MONGODB-X509 MongoDB SSL certificate authentication.
PLAIN External authentication using LDAP. You can also use PLAIN for authenticating in-database users. PLAIN transmits passwords in plain text. This mechanism is available only in MongoDB Enterprise.
GSSAPI External authentication using Kerberos. This mechanism is available only in MongoDB Enterprise.
--dbpath <path>

Specifies the directory of the MongoDB data files. The --dbpath option lets the mongoimport attach directly to the local data files without going through a running mongod. When run with --dbpath, the mongoimport locks access to the data files. No mongod can access the files while the mongoimport process runs.

--directoryperdb

When used in conjunction with the corresponding option in mongod, allows the mongoimport to access data from MongoDB instances that use an on-disk format where every database has a distinct directory. This option is only relevant when specifying the --dbpath option.

--journal

Enables the durability journal to ensure data files remain valid and recoverable. This option applies only when you specify the --dbpath option. The mongoimport enables journaling by default on 64-bit builds of versions after 2.0.

--db <database>, -d

Specifies the name of the database on which to run the mongoimport.

--collection <collection>, -c

Specifies the collection to import.

New in version 2.6: If you do not specify --collection, mongoimport takes the collection name from the input filename. MongoDB omits the extension of the file from the collection name, if the input file has an extension.

--fields <field1[,field2]>, -f

Specify a comma separated list of field names when importing csv or tsv files that do not have field names in the first (i.e. header) line of the file.

--fieldFile <filename>

As an alternative to --fields, the --fieldFile option allows you to specify a file that holds a list of field names if your csv or tsv file does not include field names in the first line of the file (i.e. header). Place one field per line.

--ignoreBlanks

Ignores empty fields in csv and tsv exports. If not specified, mongoimport creates fields without values in imported documents.

--type <json|csv|tsv>

Specifies the file type to import. The default format is JSON, but it’s possible to import csv and tsv files.

--file <filename>

Specifies the location and name of a file containing the data to import. If you do not specify a file, mongoimport reads data from standard input (e.g. “stdin”).

--drop

Modifies the import process so that the target instance drops every collection before importing the collection from the input.

--headerline

If using --type csv or --type tsv, uses the first line as field names. Otherwise, mongoimport will import the first line as a distinct document.

--upsert

Modifies the import process to update existing objects in the database if they match an imported object, while inserting all other objects.

If you do not specify a field or fields using the --upsertFields mongoimport will upsert on the basis of the _id field.

--upsertFields <field1[,field2]>

Specifies a list of fields for the query portion of the upsert. Use this option if the _id fields in the existing documents don’t match the field in the document, but another field or field combination can uniquely identify documents as a basis for performing upsert operations.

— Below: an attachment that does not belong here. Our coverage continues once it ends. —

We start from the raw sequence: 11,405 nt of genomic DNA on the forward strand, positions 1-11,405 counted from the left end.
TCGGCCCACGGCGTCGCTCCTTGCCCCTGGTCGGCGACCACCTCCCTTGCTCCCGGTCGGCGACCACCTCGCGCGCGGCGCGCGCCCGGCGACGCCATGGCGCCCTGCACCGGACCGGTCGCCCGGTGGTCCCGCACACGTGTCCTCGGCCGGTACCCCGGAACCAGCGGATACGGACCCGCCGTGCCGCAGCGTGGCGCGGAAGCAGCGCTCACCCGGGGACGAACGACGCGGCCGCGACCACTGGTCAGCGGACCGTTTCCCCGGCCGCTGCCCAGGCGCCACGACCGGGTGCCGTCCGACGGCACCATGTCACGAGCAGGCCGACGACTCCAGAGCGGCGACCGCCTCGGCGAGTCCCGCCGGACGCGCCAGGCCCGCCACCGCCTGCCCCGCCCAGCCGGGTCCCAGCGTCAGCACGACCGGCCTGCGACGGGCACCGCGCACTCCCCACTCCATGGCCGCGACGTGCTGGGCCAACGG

To ensure adequate performance, indexes should exist for this field or fields.

--stopOnError

New in version 2.2.

Forces mongoimport to halt the import operation at the first error rather than continuing the operation despite errors.

--jsonArray

Accepts the import of data expressed with multiple MongoDB documents within a single JSON array.

Used in conjunction with mongoexport --jsonArray to import data written as a single JSON array. Limited to imports of 16 MB or smaller.

Use

In this example, mongoimport imports the csv formatted data in the /opt/backups/contacts.csv into the collection contacts in the users database on the MongoDB instance running on the localhost port numbered 27017. mongoimport determines the name of files using the first line in the CSV file, because of the --headerline:

mongoimport --db users --collection contacts --type csv --headerline --file /opt/backups/contacts.csv

Since mongoimport uses the input file name, without the extension, as the collection name if -c or --collection is unspecified. The following following example is equivalent:

mongoimport --db users --type csv --headerline --file /opt/backups/contacts.csv

In the following example, mongoimport imports the data in the JSON formatted file contacts.json into the collection contacts on the MongoDB instance running on the localhost port number 27017.

mongoimport --collection contacts --file contacts.json

In the next example, mongoimport takes data passed to it on standard input (i.e. with a | pipe.) and imports it into the MongoDB datafiles located at /srv/mongodb/. if the import process encounters an error, the mongoimport will halt because of the --stopOnError option.

mongoimport --db sales --collection contacts --stopOnError --dbpath /srv/mongodb/

In the final example, mongoimport imports data from the file /opt/backups/mdb1-examplenet.json into the collection contacts within the database marketing on a remote MongoDB database. This mongoimport accesses the mongod instance running on the host mongodb1.example.net over port 37017, which requires the username user and the password pass.

mongoimport --host mongodb1.example.net --port 37017 --username user --password pass --collection contacts --db marketing --file /opt/backups/mdb1-examplenet.json

Type Fidelity

Warning

mongoimport and mongoexport do not reliably preserve all rich BSON data types because JSON can only represent a subset of the types supported by BSON. As a result, data exported or imported with these tools may lose some measure of fidelity. See MongoDB Extended JSON for more information.

JSON can only represent a subset of the types supported by BSON. To preserve type information, mongoimport accepts strict mode representation for certain types.

For example, to preserve type information for BSON types data_date and data_numberlong during mongoimport, the data should be in strict mode representation, as in the following:

{ "_id" : 1, "volume" : { "$numberLong" : "2980000" }, "date" : { "$date" : "2014-03-13T13:47:42.483-0400" } }

For the data_numberlong type, mongoimport converts into a float during the import.

See MongoDB Extended JSON for a complete list of these types and the representations used.